Why are there so many Sato and Suzuki in Japanese names?

Why are there so many Sato and Suzuki in Japanese names? Japan

The most common surname in Japan is Sato, followed by Suzuki. I will explain why these two surnames are so common and the secrets behind them hidden in Japanese history . 

Sato is a brand name of the Fujiwara family

To explain why there are so many Sato surnames, we must first explain the prosperity of the Fujiwara clan in Japanese history.

The Fujiwara were descended from Emperor Nakataio (who, along with Emperor Nakatomi Kamatomo, led the Taika Reform of the Taika Rebellion. The Fujiwara clan took its name from Kamatari’s son, Fujiwara Fuhito, and rose to the top of the aristocracy during the Heian period (794-1185), beginning with Fuhito’s daughter who became the empress of the 45th Emperor Shomu, through the politics of external relations, in which power was seized by marrying daughters to emperors and becoming their outer grandfathers.

However, even those born into the Fujiwara family could only hold important positions in the Imperial Court if they were from the “Fujiwara-no-Kita family,” descended from Fusamae, the second son of Fuhito, and also from the main family line.

Some of the Fujiwara, who were of a collateral line age with no prospects for advancement in the central government. chose to serve in the provinces as administrative officials rather than languish in the capital as middle or low-ranking nobles. and some chose to remain in the provinces where the Fujiwara brand was effective even after their term of office was over. As a result, the number of people using surnames with the Chinese character for “Fuji,” such as “Sato” and “Saito,” which indicated that they were from the Fujiwara clan, increased.

Suzuki is derived from the sacred Susuki

Suzuki is the second most common surname after Sato. Unlike Sato, which is believed to have multiple roots  it is known that the Fujishiro Shrine in Kainan City, Wakayama Prefecture, is the root of all Suzuki in Japan.

In the southern part of Wakayama Prefecture, there are three shrines, Kumano Hongu Taisha, Kumano Hayatama Taisha, and Kumano Nachi Taisha, collectively called “Kumano Sanzan,” and “Kumano Pilgrimage” to these three shrines became popular among the Imperial family and the great nobility in the late Heian period.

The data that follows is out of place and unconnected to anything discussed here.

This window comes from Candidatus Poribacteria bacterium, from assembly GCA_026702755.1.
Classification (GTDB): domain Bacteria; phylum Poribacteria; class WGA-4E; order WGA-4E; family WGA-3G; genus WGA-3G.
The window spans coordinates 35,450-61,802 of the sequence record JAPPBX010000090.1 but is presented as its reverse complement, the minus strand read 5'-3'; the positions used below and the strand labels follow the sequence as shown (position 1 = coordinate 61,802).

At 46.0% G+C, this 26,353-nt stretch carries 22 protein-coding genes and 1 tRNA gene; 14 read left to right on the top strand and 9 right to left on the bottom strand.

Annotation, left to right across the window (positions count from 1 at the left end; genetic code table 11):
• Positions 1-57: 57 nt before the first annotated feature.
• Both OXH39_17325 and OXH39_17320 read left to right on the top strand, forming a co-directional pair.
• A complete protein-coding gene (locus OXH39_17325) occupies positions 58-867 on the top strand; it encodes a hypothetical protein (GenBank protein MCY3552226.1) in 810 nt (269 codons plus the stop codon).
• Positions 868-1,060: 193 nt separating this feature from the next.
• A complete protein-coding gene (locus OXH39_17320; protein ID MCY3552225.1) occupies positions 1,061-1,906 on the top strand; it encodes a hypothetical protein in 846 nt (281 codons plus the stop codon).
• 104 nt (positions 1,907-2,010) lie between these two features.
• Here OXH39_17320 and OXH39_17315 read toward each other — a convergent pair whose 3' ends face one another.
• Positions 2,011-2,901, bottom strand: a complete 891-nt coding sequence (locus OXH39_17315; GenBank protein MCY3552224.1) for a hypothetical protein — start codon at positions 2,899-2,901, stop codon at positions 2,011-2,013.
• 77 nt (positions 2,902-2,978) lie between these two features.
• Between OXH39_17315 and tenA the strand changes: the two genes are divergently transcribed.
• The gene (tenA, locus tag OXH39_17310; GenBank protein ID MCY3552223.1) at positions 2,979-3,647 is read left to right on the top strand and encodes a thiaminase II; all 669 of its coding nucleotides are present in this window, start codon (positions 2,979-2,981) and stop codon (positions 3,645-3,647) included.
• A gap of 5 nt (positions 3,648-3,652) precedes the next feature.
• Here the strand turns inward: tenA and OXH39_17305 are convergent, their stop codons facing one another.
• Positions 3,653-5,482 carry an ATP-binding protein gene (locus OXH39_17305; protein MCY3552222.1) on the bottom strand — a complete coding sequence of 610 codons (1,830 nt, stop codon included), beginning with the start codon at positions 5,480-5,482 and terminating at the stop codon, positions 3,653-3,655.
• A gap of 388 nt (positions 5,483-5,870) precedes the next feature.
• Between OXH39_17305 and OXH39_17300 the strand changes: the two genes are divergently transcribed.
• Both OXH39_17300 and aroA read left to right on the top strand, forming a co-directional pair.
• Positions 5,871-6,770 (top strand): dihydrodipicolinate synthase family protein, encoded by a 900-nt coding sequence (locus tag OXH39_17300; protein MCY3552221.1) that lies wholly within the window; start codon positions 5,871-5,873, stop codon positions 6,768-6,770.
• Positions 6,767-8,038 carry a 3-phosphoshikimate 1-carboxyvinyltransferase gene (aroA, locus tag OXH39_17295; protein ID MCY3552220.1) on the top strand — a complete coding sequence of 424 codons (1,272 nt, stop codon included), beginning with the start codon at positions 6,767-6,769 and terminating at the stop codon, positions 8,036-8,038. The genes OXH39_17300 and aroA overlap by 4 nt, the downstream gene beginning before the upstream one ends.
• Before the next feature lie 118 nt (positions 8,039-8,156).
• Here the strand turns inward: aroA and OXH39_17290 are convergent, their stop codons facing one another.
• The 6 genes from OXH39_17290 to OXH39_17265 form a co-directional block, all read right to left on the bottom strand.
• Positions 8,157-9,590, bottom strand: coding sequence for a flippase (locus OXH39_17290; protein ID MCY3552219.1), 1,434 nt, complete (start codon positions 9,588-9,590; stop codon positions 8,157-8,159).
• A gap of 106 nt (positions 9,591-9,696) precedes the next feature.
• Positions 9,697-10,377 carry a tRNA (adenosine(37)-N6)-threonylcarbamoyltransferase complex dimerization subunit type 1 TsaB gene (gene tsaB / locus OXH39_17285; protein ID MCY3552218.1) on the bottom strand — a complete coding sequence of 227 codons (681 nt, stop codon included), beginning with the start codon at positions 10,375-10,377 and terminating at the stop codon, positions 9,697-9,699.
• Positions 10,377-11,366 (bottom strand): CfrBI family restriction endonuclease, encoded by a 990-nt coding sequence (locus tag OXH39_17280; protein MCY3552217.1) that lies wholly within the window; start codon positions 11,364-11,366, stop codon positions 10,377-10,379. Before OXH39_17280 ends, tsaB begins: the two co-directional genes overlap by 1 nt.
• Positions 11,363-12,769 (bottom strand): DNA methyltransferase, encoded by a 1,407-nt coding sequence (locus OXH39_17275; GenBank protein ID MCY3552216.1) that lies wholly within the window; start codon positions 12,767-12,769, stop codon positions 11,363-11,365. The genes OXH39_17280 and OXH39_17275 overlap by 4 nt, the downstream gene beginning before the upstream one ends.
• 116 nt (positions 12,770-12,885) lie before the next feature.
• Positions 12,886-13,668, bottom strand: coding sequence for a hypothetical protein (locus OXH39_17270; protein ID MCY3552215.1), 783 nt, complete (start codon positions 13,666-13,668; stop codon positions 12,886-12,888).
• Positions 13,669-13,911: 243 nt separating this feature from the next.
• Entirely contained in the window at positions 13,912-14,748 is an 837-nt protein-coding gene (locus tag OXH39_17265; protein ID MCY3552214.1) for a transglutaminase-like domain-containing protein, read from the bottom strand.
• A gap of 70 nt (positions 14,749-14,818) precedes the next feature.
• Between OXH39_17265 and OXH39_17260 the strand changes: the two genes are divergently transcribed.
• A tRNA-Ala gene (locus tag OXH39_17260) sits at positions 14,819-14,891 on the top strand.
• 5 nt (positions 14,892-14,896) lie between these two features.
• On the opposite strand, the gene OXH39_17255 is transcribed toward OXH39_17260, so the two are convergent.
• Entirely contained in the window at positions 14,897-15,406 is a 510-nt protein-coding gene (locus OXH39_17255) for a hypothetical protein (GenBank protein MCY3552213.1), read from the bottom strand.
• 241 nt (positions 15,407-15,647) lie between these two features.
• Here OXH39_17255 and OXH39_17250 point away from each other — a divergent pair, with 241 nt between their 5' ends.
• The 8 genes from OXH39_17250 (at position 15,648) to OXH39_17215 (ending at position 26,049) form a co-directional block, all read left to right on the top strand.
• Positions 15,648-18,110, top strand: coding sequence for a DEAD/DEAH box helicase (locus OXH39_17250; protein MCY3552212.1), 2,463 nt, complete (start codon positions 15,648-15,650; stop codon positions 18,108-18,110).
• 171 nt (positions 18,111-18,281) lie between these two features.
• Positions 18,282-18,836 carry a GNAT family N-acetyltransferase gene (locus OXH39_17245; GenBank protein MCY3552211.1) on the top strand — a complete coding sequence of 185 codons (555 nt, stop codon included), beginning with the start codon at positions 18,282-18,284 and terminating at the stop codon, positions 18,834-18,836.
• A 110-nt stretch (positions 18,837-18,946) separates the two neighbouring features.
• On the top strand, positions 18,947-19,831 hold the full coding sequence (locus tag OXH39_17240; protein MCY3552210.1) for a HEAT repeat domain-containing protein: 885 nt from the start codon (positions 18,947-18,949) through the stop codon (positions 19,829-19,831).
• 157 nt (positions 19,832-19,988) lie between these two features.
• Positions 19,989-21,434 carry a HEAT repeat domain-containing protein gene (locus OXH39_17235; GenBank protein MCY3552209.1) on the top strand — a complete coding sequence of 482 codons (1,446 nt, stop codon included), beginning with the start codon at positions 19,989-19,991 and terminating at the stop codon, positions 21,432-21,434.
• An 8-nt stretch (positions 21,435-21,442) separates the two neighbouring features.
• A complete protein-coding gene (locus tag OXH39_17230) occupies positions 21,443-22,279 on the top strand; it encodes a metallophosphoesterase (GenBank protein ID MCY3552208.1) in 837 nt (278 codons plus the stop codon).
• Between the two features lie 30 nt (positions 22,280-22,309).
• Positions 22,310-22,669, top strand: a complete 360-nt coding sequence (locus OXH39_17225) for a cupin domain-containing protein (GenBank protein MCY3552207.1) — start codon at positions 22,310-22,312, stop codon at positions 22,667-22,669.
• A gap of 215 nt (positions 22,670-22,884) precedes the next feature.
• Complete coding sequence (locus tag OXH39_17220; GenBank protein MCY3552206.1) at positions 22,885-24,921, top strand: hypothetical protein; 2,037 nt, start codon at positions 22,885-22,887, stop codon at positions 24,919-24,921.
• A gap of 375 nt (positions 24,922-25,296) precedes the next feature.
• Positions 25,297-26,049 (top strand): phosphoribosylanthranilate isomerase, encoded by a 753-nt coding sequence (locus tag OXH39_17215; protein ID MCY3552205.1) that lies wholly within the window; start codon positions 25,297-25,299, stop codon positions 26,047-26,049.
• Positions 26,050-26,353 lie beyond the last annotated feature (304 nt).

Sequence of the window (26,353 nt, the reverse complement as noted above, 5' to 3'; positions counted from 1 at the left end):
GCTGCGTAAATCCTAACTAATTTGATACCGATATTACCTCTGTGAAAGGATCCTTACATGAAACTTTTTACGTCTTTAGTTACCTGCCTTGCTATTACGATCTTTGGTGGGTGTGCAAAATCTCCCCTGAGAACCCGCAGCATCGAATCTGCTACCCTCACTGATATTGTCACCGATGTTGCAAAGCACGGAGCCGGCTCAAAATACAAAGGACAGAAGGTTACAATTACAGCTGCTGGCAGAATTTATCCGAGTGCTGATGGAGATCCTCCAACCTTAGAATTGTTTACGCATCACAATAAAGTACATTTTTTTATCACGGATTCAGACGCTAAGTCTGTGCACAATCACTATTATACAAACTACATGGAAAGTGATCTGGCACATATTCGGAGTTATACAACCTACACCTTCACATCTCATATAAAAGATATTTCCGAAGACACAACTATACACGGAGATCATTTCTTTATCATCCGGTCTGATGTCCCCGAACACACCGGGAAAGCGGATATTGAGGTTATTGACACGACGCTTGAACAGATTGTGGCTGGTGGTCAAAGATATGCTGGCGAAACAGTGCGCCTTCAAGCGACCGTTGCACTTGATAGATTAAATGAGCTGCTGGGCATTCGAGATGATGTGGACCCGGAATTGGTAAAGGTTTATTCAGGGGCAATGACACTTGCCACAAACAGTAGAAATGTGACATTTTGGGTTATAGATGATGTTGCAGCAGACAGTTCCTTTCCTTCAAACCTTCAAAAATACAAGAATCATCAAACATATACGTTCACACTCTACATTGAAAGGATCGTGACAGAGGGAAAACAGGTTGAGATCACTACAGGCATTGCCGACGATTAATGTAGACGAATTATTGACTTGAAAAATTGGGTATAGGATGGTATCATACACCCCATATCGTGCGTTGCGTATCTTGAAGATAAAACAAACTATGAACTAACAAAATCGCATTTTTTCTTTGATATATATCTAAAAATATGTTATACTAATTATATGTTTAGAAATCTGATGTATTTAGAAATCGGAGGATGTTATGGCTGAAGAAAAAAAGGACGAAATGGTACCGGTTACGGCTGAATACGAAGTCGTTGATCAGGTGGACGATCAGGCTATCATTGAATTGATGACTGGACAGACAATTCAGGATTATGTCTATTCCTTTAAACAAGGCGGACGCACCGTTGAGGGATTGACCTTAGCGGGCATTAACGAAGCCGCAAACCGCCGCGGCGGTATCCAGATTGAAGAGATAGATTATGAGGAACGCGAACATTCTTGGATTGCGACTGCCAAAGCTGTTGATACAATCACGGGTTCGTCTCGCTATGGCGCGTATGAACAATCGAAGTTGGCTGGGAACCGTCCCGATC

The Kumano Pilgrimage route was dotted with “Ojisha” shrines enshrining the three Kumano Sanzan deities’ children, and Fujishiro Shrine was one of them.

In the 10th century, Suzuki Motoyuki, a priest of Kumano Hayatama-Taisha Shrine and a native of the Hozumi clan. an ancient family of nobles descended from the god Nigihayahi, who is said to have descended to Yamato before Emperor Jinmu, moved to Fujishiro and used Fujishiro Shrine as a base to spread Kumano worship, which is believed to have spread the family name of Suzuki throughout Japan.

For this reason, the “Suzuki house site,” where the Fujishiro Suzuki clan lived, remains within the Fujishiro Shrine grounds, and an event called the “National Suzuki Summit” has been held there.

The surname “Suzuki” was originally derived from “Susuki,” meaning rice straw piled up in the rice field after harvest. In the Kumano region, “Susuki” was considered sacred as a deity of agriculture, and many priests in the Kumano region took the surname “Susuki”.

  However, since “Susuki” was difficult to pronounce, it came to be muddled with one sound, “Suzuki,” and eventually the kanji for “Suzuki,” using the character for the bell, a familiar musical instrument to priests came to be applied. 

For this reason, many families in the Tokai, Kanto, and Tohoku regions, where the Kumano faith flourished, took the surname Suzuki. For example, in Mikawa Province, there existed the Mikawa Suzuki clan, descended from the Fujishiro Suzuki clan, which served the Matsudaira clan, the predecessor of the Tokugawa family, and thus the surname Suzuki spread to the Kanto region.